Calgary & Southern Alberta
During this period Calgary distinguished itself as the birthplace of political alternatives and third parties, a role that it maintains in the present. Provincially, a pattern of strong provincial parties with few alternatives evolved. Although the Liberal Party remained in power until 1921, in the pre-World War I period, the organised farm movement solidified and challenged traditional parties. The United Farmers of Alberta (UFA), the Co-operative Commonwealth Federation (CCF), and the Social Credit Party emerged to draw attention to inequalities in Canadian society and regional disparities.
The Town of Calgary's first mayor, George Murdoch, in
front of his house 1883
Courtesy of the Glenbow Collection
In the early years of Calgaryís municipal history, local government remained the preserve of businessmen. Men aligned with the construction industry, unlike cattlemen, increasingly became involved in municipal politics. When Calgary became the first city in the North-West Territories, property qualifications kept the working class out of mayor and councillor positions. Individuals like Wesley Fletcher Orr, mayor in 1894-1895 and 1897 and Andrew Davidson, mayor between 1930 and 1945, reveal the degree to which Euro-Canadians dominated Calgaryís early cultural and political development: Donald H. Mackay, elected in 1950, became Calgaryís first Albertan mayor. Because of their influence, municipal government became engrossed with expansion in this period. By 1912, Calgary swelled to cover approximately forty square miles and contained exotically named empty residential subdivisions.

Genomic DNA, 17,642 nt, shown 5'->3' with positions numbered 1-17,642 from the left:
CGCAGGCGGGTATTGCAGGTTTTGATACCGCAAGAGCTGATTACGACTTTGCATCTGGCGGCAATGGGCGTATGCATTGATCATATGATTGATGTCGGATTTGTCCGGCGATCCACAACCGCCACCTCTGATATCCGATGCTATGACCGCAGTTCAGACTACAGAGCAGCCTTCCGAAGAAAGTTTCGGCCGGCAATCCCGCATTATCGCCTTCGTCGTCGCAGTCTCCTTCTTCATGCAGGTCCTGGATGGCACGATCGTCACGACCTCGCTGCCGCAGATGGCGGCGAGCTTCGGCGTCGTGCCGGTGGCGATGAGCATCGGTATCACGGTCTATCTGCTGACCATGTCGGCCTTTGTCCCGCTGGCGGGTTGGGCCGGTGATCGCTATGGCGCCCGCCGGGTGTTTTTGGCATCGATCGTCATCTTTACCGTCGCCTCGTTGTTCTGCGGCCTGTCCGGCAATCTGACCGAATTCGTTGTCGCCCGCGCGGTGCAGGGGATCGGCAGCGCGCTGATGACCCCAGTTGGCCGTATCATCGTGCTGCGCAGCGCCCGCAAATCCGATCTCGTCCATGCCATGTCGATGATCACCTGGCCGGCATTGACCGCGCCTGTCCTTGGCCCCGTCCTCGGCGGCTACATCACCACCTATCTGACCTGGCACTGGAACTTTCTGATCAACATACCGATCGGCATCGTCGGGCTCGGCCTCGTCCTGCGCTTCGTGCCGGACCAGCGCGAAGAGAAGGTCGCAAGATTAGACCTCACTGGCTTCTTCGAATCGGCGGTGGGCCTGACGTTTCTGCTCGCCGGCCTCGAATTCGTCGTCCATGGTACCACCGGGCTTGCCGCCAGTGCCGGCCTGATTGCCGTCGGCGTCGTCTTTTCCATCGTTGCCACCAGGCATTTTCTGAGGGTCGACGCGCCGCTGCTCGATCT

Because Calgary depended on the CPR and the ranching and agricultural frontiers all of which were creations of the Conservative government the city developed, from the outset, a staunchly conservative character. The election of Wilfred Laurierís Liberal Party in 1896 heralded the beginning of Calgaryís long history of federal political alienation. While some Calgarians viewed Laurierís rail policies as detrimental to the cityís interests, others mistrusted Laurierís prospective treatment of the open-range system. In 1905, when Alberta gained provincial autonomy, Calgary had no member on the Liberal governmentís side when it came time to choose a provincial capital. Frank Oliver, a Liberal MP from Edmonton and cabinet minister, preferred his hometown. As Minister of the Interior, Oliver likewise set provincial constituencies, which he weighed in favour of the northern half of the province.
Although Calgaryís political leaders rejoiced when the Conservatives returned to power federally in 1911, the Liberal Party again returned to power in 1921. In Alberta, the Liberal Party remained in power as long as farmers saw it as responsive to their needs. Throughout the decade before the outbreak of World War I, the organised farm movement became more powerful. Farmers organised the United Farmers of Alberta (UFA) in 1919 to promote measures to benefit farmers, such as the establishment of the United Grain Growers, a co-operative company. Although UFA leader Henry Wise Wood opposed taking independent political action, the organisation entered the 1921 provincial election and swept the Liberal Party from power. During the Depression, Calgary likewise became the birthplace of the Social Credit Party and the Co-operative Commonwealth Federation. While William Aberhartís Social Credit Party grabbed the attention and support of Albertans, the CCF never became as powerful a party as it did in neighbouring Saskatchewan. A number of factors and differing historical interpretations explain this phenomenon. The 1930s saw the rise of R.B. Bennett, an imposing figure who had his start in provincial politics. After years of building a strong political base in Calgary through his multiple business interests, Bennett was elected leader of the federal Conservative party becoming Calgary's first Prime Minister of Canada.
Return to Calgary, 1895-1946
Proceed to Calgary, 1947-1970